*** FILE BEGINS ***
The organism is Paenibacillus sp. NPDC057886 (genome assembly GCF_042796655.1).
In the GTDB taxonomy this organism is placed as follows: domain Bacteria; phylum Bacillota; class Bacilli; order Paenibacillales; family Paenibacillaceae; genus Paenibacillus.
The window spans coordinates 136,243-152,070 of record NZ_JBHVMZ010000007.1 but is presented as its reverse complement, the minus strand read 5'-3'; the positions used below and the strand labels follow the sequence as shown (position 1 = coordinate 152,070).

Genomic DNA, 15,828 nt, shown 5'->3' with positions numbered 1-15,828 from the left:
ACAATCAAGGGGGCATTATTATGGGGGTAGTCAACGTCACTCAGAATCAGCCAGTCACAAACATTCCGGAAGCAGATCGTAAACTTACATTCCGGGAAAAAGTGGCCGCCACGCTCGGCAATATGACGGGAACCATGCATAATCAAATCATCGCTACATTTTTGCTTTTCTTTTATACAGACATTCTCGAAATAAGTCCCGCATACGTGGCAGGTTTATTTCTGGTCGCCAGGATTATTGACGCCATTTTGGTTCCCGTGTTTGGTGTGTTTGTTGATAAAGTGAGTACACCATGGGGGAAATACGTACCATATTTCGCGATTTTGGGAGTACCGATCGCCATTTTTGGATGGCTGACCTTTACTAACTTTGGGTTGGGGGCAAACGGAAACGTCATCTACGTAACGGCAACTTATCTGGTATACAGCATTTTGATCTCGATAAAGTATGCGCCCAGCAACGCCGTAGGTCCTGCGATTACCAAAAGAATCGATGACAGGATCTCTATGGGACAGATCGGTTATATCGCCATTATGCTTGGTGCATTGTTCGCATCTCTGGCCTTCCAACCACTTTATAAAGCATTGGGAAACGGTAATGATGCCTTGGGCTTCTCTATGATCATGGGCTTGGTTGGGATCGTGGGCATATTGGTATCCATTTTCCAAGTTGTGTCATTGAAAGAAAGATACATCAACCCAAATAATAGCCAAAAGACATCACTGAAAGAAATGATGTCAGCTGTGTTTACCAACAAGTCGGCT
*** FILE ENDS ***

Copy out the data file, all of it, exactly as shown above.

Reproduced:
The organism is Paenibacillus sp. NPDC057886 (genome assembly GCF_042796655.1).
In the GTDB taxonomy this organism is placed as follows: domain Bacteria; phylum Bacillota; class Bacilli; order Paenibacillales; family Paenibacillaceae; genus Paenibacillus.
The window spans coordinates 136,243-152,070 of record NZ_JBHVMZ010000007.1 but is presented as its reverse complement, the minus strand read 5'-3'; the positions used below and the strand labels follow the sequence as shown (position 1 = coordinate 152,070).

Genomic DNA, 15,828 nt, shown 5'->3' with positions numbered 1-15,828 from the left:
ACAATCAAGGGGGCATTATTATGGGGGTAGTCAACGTCACTCAGAATCAGCCAGTCACAAACATTCCGGAAGCAGATCGTAAACTTACATTCCGGGAAAAAGTGGCCGCCACGCTCGGCAATATGACGGGAACCATGCATAATCAAATCATCGCTACATTTTTGCTTTTCTTTTATACAGACATTCTCGAAATAAGTCCCGCATACGTGGCAGGTTTATTTCTGGTCGCCAGGATTATTGACGCCATTTTGGTTCCCGTGTTTGGTGTGTTTGTTGATAAAGTGAGTACACCATGGGGGAAATACGTACCATATTTCGCGATTTTGGGAGTACCGATCGCCATTTTTGGATGGCTGACCTTTACTAACTTTGGGTTGGGGGCAAACGGAAACGTCATCTACGTAACGGCAACTTATCTGGTATACAGCATTTTGATCTCGATAAAGTATGCGCCCAGCAACGCCGTAGGTCCTGCGATTACCAAAAGAATCGATGACAGGATCTCTATGGGACAGATCGGTTATATCGCCATTATGCTTGGTGCATTGTTCGCATCTCTGGCCTTCCAACCACTTTATAAAGCATTGGGAAACGGTAATGATGCCTTGGGCTTCTCTATGATCATGGGCTTGGTTGGGATCGTGGGCATATTGGTATCCATTTTCCAAGTTGTGTCATTGAAAGAAAGATACATCAACCCAAATAATAGCCAAAAGACATCACTGAAAGAAATGATGTCAGCTGTGTTTACCAACAAGTCGGCT